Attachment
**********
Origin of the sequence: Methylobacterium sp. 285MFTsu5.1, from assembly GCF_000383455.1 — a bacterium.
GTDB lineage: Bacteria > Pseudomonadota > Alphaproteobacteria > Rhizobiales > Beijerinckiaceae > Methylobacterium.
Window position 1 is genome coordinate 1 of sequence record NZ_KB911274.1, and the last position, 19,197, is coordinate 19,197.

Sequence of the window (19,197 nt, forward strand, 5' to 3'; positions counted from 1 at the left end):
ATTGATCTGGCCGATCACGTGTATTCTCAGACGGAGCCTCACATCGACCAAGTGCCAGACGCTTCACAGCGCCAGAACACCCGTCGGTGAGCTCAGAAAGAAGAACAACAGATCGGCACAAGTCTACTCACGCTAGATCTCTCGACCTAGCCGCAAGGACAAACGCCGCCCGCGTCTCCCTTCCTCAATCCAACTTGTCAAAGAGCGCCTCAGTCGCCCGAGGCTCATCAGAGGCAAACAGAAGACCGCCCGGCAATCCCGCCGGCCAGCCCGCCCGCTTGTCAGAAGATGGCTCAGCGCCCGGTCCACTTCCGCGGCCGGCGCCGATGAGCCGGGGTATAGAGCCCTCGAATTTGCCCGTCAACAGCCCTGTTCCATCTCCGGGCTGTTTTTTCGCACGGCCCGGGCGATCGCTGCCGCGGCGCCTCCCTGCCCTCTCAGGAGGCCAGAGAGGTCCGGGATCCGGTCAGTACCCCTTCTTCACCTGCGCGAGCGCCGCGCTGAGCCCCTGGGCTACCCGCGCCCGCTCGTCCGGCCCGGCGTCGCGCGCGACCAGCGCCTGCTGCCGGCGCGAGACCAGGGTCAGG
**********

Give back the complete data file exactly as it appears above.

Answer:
Origin of the sequence: Methylobacterium sp. 285MFTsu5.1, from assembly GCF_000383455.1 — a bacterium.
GTDB lineage: Bacteria > Pseudomonadota > Alphaproteobacteria > Rhizobiales > Beijerinckiaceae > Methylobacterium.
Window position 1 is genome coordinate 1 of sequence record NZ_KB911274.1, and the last position, 19,197, is coordinate 19,197.

Sequence of the window (19,197 nt, forward strand, 5' to 3'; positions counted from 1 at the left end):
ATTGATCTGGCCGATCACGTGTATTCTCAGACGGAGCCTCACATCGACCAAGTGCCAGACGCTTCACAGCGCCAGAACACCCGTCGGTGAGCTCAGAAAGAAGAACAACAGATCGGCACAAGTCTACTCACGCTAGATCTCTCGACCTAGCCGCAAGGACAAACGCCGCCCGCGTCTCCCTTCCTCAATCCAACTTGTCAAAGAGCGCCTCAGTCGCCCGAGGCTCATCAGAGGCAAACAGAAGACCGCCCGGCAATCCCGCCGGCCAGCCCGCCCGCTTGTCAGAAGATGGCTCAGCGCCCGGTCCACTTCCGCGGCCGGCGCCGATGAGCCGGGGTATAGAGCCCTCGAATTTGCCCGTCAACAGCCCTGTTCCATCTCCGGGCTGTTTTTTCGCACGGCCCGGGCGATCGCTGCCGCGGCGCCTCCCTGCCCTCTCAGGAGGCCAGAGAGGTCCGGGATCCGGTCAGTACCCCTTCTTCACCTGCGCGAGCGCCGCGCTGAGCCCCTGGGCTACCCGCGCCCGCTCGTCCGGCCCGGCGTCGCGCGCGACCAGCGCCTGCTGCCGGCGCGAGACCAGGGTCAGG